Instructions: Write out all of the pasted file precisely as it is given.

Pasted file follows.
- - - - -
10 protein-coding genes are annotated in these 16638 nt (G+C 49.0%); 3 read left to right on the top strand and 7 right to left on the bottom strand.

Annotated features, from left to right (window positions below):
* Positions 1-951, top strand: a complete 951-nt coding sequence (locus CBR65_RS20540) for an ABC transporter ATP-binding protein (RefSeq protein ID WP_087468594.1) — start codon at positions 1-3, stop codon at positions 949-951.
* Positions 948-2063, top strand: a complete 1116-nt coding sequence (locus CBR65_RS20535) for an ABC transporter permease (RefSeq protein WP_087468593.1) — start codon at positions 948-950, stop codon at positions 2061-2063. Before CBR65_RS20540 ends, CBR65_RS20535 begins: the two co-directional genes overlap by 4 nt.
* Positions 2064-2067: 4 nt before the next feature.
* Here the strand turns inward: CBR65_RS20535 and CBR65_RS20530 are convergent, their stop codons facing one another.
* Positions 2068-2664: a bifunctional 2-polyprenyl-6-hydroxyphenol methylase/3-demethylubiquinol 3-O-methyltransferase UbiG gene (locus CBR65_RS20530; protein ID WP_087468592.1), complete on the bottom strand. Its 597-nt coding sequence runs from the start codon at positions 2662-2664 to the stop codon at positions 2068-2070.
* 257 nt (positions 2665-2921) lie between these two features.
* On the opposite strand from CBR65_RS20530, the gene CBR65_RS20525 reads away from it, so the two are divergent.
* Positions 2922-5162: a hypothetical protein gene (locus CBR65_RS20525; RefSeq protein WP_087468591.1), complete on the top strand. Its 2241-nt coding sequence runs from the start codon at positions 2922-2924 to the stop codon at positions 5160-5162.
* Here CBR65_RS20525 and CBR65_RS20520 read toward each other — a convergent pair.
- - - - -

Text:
10 protein-coding genes are annotated in these 16638 nt (G+C 49.0%); 3 read left to right on the top strand and 7 right to left on the bottom strand.

Annotated features, from left to right (window positions below):
* Positions 1-951, top strand: a complete 951-nt coding sequence (locus CBR65_RS20540) for an ABC transporter ATP-binding protein (RefSeq protein ID WP_087468594.1) — start codon at positions 1-3, stop codon at positions 949-951.
* Positions 948-2063, top strand: a complete 1116-nt coding sequence (locus CBR65_RS20535) for an ABC transporter permease (RefSeq protein WP_087468593.1) — start codon at positions 948-950, stop codon at positions 2061-2063. Before CBR65_RS20540 ends, CBR65_RS20535 begins: the two co-directional genes overlap by 4 nt.
* Positions 2064-2067: 4 nt before the next feature.
* Here the strand turns inward: CBR65_RS20535 and CBR65_RS20530 are convergent, their stop codons facing one another.
* Positions 2068-2664: a bifunctional 2-polyprenyl-6-hydroxyphenol methylase/3-demethylubiquinol 3-O-methyltransferase UbiG gene (locus CBR65_RS20530; protein ID WP_087468592.1), complete on the bottom strand. Its 597-nt coding sequence runs from the start codon at positions 2662-2664 to the stop codon at positions 2068-2070.
* 257 nt (positions 2665-2921) lie between these two features.
* On the opposite strand from CBR65_RS20530, the gene CBR65_RS20525 reads away from it, so the two are divergent.
* Positions 2922-5162: a hypothetical protein gene (locus CBR65_RS20525; RefSeq protein WP_087468591.1), complete on the top strand. Its 2241-nt coding sequence runs from the start codon at positions 2922-2924 to the stop codon at positions 5160-5162.
* Here CBR65_RS20525 and CBR65_RS20520 read toward each other — a convergent pair.